Mind & Body

Eat Healthier by Learning the Language of Cravings

TIMEJuly 10, 2016

If our bodies know what they need, why do we crave junk food?

Distinguishing between a craving and true hunger is all about learning to read the messages your body is sending, according to Taylor Newhouse, registered dietitian with the Texas A&M School of Public Health.

“When you’re hungry, your body needs nutrition. You need food for energy and to keep going throughout the day,” Newhouse said. “A craving is different.”

Lots of foods can fill you up, but a craving is a very specific, gnawing desire. It can be fueled by an emotional memory (remember how good it felt when grandma served PopTarts?) or an advertisement. Newhouse says that when we eat regular, nutritious meals, it’s easier to ignore these craving triggers. Skipping meals leaves us more vulnerable to them.

(Paul Townsend/Flickr/CC BY)
If you look at the food on your plate, and it’s all brown, you need to put some other colors in there: reds, greens, oranges, blues, and purples. (Paul Townsend/Flickr/CC BY)

“We’re such a busy society, and a lot of times we work through lunch,” Newhouse said. “When we are hungry, we can have even more intense cravings because we’re starving, so we’re drawn to high carb foods like cookies and chips.”

Sometimes a craving is a nutrient deficiency in disguise.

The more we feed our cravings and ignore our hunger, the harder it is tell the difference between what we want and what we need. The language of cravings is similar to that of addiction, and as with any addiction, habitual indulgence often impairs good judgement. If you eat a plate of cheesy fries on a daily basis, for example, it can be harder to kick the cheesy-fry habit.

“When we have a high sugar, fat, and salt diet for a long time, we want more of it. They give your body a high and trigger endorphins and high dopamine levels, and we like to feel that,” Newhouse said. “Typically, foods that are high in sugar and salt have a higher carb count, so we can digest them easier, and they get us that high faster.”

Some foods have additional drug-like qualities, making the propensity for addiction even stronger. Coffee and chocolate, for example, are stimulants that give us extra energy to get through a busy day. However, this energy comes from caffeine, not nutrients, and daily consumption takes a toll.

“If it’s part of what you do every morning, it becomes a routine, and you can become addicted to it. If you stop drinking coffee, you can experience withdrawal. You have a headache, you’re irritable. All you can think about is needing coffee,” Newhouse said.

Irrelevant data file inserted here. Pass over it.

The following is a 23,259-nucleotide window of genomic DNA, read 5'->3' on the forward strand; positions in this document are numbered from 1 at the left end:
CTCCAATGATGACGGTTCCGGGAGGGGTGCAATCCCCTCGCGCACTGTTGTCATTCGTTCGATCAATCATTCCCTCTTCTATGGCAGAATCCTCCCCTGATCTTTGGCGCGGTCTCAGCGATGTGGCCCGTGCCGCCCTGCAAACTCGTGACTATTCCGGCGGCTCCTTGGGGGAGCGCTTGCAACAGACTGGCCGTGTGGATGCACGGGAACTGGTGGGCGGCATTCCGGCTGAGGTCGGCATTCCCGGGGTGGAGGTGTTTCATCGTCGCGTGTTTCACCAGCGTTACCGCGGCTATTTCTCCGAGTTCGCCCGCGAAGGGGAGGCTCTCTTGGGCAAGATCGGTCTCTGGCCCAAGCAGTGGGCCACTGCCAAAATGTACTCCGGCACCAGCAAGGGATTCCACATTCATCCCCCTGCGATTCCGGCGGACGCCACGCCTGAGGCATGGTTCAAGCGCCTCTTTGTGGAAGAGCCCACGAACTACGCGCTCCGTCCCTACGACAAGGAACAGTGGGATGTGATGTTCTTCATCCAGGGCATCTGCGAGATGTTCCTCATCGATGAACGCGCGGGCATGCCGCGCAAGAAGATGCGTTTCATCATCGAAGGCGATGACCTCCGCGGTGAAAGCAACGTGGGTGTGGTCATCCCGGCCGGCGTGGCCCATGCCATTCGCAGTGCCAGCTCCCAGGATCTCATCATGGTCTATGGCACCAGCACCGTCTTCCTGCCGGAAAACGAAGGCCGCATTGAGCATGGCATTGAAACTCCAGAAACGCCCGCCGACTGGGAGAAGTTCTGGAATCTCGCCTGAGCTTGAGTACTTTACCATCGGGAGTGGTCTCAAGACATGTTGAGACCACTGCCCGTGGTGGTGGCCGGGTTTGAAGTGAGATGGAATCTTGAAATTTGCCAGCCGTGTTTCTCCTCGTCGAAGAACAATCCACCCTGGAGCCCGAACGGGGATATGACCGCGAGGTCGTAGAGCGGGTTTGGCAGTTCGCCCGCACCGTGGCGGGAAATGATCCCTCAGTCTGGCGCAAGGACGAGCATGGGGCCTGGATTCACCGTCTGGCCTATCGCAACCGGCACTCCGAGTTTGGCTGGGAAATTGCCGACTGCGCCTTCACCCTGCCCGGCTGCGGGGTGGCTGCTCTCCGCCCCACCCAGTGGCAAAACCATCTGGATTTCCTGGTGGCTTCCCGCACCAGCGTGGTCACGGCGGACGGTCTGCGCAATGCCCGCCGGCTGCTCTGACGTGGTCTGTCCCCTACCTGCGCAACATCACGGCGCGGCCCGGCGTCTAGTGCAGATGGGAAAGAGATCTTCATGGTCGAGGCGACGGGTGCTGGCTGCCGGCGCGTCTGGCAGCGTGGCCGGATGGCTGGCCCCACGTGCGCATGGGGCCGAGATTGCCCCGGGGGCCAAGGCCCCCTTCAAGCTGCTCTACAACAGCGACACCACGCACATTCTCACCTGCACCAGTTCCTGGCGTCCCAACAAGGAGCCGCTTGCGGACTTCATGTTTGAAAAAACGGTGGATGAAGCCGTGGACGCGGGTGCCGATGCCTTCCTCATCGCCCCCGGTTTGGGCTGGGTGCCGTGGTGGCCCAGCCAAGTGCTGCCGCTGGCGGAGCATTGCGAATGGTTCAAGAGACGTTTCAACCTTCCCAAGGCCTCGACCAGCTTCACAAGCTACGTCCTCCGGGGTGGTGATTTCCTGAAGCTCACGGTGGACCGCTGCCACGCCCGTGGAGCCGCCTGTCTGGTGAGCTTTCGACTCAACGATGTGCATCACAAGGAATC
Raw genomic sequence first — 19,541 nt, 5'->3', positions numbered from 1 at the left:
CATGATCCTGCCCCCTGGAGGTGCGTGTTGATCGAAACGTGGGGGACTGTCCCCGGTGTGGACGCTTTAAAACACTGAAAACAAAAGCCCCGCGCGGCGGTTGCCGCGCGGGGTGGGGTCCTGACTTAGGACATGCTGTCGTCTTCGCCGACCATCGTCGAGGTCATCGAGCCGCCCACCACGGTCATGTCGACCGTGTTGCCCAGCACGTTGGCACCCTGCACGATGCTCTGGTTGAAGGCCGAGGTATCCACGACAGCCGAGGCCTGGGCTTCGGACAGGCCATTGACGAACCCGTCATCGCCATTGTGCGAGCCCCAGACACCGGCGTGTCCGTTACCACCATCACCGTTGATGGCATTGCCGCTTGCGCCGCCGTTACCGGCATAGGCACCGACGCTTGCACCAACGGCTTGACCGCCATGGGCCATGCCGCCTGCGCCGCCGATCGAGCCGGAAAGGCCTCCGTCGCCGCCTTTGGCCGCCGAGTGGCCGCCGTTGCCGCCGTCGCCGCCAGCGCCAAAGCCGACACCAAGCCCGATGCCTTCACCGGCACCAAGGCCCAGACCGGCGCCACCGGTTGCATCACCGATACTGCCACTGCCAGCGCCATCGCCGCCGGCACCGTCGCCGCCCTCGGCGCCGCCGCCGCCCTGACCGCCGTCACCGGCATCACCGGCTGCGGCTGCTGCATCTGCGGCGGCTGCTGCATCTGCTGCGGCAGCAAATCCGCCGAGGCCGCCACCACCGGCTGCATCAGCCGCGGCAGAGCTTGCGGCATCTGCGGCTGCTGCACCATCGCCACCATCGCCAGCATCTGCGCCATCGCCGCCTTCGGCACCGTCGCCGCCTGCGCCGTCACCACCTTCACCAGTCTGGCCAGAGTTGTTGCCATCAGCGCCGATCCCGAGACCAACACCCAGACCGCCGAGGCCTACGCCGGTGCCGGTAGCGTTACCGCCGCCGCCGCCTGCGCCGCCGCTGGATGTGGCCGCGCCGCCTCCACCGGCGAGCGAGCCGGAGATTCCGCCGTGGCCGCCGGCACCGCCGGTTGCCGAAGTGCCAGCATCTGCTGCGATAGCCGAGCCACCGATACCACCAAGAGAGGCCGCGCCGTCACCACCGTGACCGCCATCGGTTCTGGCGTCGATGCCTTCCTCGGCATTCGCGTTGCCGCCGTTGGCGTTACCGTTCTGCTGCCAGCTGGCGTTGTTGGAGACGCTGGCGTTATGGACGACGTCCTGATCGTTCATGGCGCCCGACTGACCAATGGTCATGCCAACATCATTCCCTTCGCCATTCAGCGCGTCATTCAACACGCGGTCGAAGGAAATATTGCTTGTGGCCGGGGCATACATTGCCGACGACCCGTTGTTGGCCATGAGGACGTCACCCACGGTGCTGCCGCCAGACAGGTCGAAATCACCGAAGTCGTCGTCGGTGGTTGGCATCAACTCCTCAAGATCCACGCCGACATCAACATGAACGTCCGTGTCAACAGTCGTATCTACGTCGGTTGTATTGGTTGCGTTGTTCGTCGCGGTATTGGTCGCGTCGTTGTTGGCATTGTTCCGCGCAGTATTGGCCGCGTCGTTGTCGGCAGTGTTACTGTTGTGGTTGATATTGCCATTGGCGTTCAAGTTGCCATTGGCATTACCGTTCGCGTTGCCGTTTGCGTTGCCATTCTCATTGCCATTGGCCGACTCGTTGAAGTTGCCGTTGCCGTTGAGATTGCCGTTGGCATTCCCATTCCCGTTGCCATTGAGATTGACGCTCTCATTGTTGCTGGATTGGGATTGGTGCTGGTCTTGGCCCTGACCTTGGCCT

“If you’re addicted, you need to take a step back and think about whether you really need it every morning, or do [you] just prefer it?”

Hungry for Nutrients

We need a variety of colors on our plate in order to cover all of our nutrients. (zmkstudio/shutterstock)

Sometimes a craving is a nutrient deficiency in disguise. Certain treats offer a quick fix, when what we really need is something more substantial.

“When [you] crave salty foods—chips, pretzels, or popcorn—your body could be deficient in nutrients like calcium, potassium, or it’s a sign of dehydration,” Newhouse said.

“If you’re craving chocolate, you could be potentially deficient in magnesium, copper, or iron. If you crave fried foods, you could be deficient in your essential fatty acids (omega 6s and 3s), or fat soluble vitamins like A, D, E, and K.”

Women are especially vulnerable to these types of cravings. “Women in general are more iron-deficient than men,” Newhouse said. “When a woman is pregnant or menstruating, she needs more iron, calcium, and magnesium. That’s why she may be craving chocolate or a steak.”

Drinking more water and eating more nutrient-rich meals is the key to keeping these types of cravings at bay.

Tips to Curb Cravings

To make sure you get enough of what your body truly needs, Newhouse recommends eating the rainbow (colorful fruits and vegetables, not Skittles). She says that when our plate lacks color, it leaves us starving for certain nutrients, and that’s when craving temptations kick in.

“If you look at the food on your plate, and it’s all brown, like meat and potatoes or rice and beans, you need to put some other colors in there: reds, greens, oranges, blues, and purples.

“We need a variety of colors on our plate in order to cover all of our nutrients,” she said. “Not one food can cover everything, so try something new. It may give you some nutrients you don’t normally get.”

One of the major reasons it’s so easy to succumb to cravings is that junk food is so readily available, while making a balanced meal takes time and effort. Newhouse advises that we make healthy foods more accessible so we’re not so easily tempted.

“Keep healthy snacks around. Try some slices of bell pepper or homemade kale chips if you’re craving something salty and crunchy,” she said. “Having those kinds of foods available will keep you from grabbing the candy bar from the vending machine.”

Still, sometimes the heart wants what it wants. Newhouse says that a small indulgence is fine. Just don’t go overboard.

“What typically happens is that we crave chips, so we eat the whole bag. When we overconsume, that’s where we get into trouble. Having a little bit and then moving on and having something else is a much better way to go,” she said.

“So if you’re craving chocolate, have a little, but eat a healthy snack to go along with it, plus a glass of water. You’re not depriving yourself of that craving, but you’re doing it in a balanced way.”

Conan Milner
Conan Milner is a health reporter for the Epoch Times. He graduated from Wayne State University with a Bachelor of Fine Arts and is a member of the American Herbalist Guild.